Yet the weather worries him. Each harvest season seems to get wetter and wetter. “There is hardly a timeframe of continuous heat in regards to the drying process of the coffee,” Suarez said.
He is optimistic that access to a mechanical dryer will allow him and his family to maintain the quality and taste of the coffee they produce. “That is what we are trying to accomplish as a family from here on out.”
San Ignacio coffee producer and agronomy student Jawin Robinson Garcia Guaman has felt the impact of changing weather patterns as well, particularly in terms seasons that aren’t as predictable as in the past and the lower quality coffee that often results.
“Today the client asks us for quality in the cup of coffee, physical quality,” he said. “So, then with this, we can no longer achieve that. Why? Because the months of August and September are supposed to be summer. But now we have rain.”
That’s not the worst of it though. Producing at lower altitudes, those somewhere around 1000 meters above sea level or lower, is increasingly less plausible due to the threat of droughts that can wipe out an entire crop. To continue farming, producers in these regions need to relocate to higher altitudes.
La roya: A constant concern
La roya is an ever-present concern for Arabica coffee producers not only in Cajamarca, but throughout the world. Once this dreaded fungus strikes, it spreads unsparingly from plant to plant, sometime’s wiping out a farm’s production entirely. Even when la roya doesn’t destroy all trees on a farm, it’s not uncommon for it to degrade the quality of the beans produced.
As one would assume, the impact on a producer can be nearly immediate. When the coffee disappears, so does the income it generates. The results are even worse for farmers who borrowed money at the start of the season to help finance things like food for their family and farming inputs they hoped would allow them to produce higher quality coffee, because the income needed to repay their loans has been cut off. Further, how is a farmer to buy new coffee plants to start over, if all their income has been lost?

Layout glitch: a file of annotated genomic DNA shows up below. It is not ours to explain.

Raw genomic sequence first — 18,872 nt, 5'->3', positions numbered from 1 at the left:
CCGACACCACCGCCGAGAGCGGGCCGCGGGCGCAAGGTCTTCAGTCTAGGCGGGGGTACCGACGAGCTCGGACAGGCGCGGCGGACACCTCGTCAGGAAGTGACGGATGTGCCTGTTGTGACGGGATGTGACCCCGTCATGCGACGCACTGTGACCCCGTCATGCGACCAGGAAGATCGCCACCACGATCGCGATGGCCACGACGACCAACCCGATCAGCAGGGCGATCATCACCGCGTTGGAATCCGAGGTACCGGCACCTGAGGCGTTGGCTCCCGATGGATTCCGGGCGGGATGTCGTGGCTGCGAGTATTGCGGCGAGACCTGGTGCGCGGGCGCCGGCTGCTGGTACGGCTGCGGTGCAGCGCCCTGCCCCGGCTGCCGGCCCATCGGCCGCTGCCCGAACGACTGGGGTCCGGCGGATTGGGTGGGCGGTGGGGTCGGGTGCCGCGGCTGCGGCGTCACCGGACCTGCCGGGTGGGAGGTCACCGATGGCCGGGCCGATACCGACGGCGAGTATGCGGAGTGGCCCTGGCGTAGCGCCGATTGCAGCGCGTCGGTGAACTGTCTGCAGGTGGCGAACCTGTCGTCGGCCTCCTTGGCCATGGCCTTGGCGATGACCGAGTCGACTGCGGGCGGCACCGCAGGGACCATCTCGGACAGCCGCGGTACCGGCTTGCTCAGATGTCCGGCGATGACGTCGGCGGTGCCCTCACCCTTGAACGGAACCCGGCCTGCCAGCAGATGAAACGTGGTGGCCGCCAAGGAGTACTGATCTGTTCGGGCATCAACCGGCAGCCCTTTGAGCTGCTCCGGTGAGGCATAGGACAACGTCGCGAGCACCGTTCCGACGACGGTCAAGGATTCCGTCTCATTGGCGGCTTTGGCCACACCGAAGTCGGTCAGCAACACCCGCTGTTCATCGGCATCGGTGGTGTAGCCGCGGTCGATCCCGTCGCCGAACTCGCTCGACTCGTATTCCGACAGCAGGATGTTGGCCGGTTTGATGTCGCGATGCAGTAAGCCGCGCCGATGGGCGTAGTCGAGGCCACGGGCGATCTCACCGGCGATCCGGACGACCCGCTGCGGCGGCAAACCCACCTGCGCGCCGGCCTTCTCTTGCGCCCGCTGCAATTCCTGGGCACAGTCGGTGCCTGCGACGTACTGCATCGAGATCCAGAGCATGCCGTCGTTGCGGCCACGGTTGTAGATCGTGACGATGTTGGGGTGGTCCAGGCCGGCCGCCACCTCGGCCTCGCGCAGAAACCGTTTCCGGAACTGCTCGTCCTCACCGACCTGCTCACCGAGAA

Previously, many coffee varietals were immune to la roya and other fungal problems because they were grown in mountainous regions at altitudes that were too cold for the fungus to live. But as global temperatures rise, so do temperatures in Cajamarca, and many coffee varietals are no longer immune to leaf rust. This includes catimor, a varietal grown by many of the region’s farmers. Now, really only the highest altitudes are safe.
Guaman had no issues with la roya until sometime around 2012, but since then it’s been a problem. At one point the damage got so bad his family didn’t have a crop to sell for two years. They had to replant coffee trees and saw a significant loss in income that added up to 20,000 soles, or $6,000 in U.S. dollars.
On the whole, leaf rust hasn’t devastated Cajamarca as badly as many other countries and regions, but it’s still an issue and no farmer is immune. Perched in the foothills of the Andes, many of Cajamarca’s farms sit at an elevation that’s high enough to be out of harm’s way, for now at least. And producers and farmer groups are doing their best to prevent future outbreaks by growing varieties like Marsellesa, Parainema, and H1 that combine rust resistant properties with high quality and yield. There’s also a deliberate focus on reacting quickly when la roya is detected. For example, from the moment it’s spotted, Cenfrocafe works with farmers to keep the leaf rust from spreading to other trees.
Unseasonal rains, coffee leaf rust, and the stress of making enough money to support their land and their families aren’t the only problems for these farmers—pests, such as the coffee borer beetle, are a concern too. Guaman said the borer beetle was particularly problematic in 2015, especially in the warmer lower altitudes. It degraded quality immensely on some farms, to the point where producers had to sell their coffee at extremely low prices. In some situations, cooperatives wouldn’t even accept the coffee because the quality was too low, Guaman said.
He worked with Cenfrocafe at the time to help trap and reduce the number of coffee borer beetles with the help of sex attractants. “One week later these containers were full to the brim,” he said. “They were full of borer beetles.” The cooperative set out to continue trapping the borer beetles on other farms, but ran into trouble when not all farmers participated. But still, they saw their efforts as a start nonetheless, and the crop the following year was much more successful. Cenfrocafe has continued to support farmers by helping them access ecological controllers when needed.
Managing coffee sales in a changing climate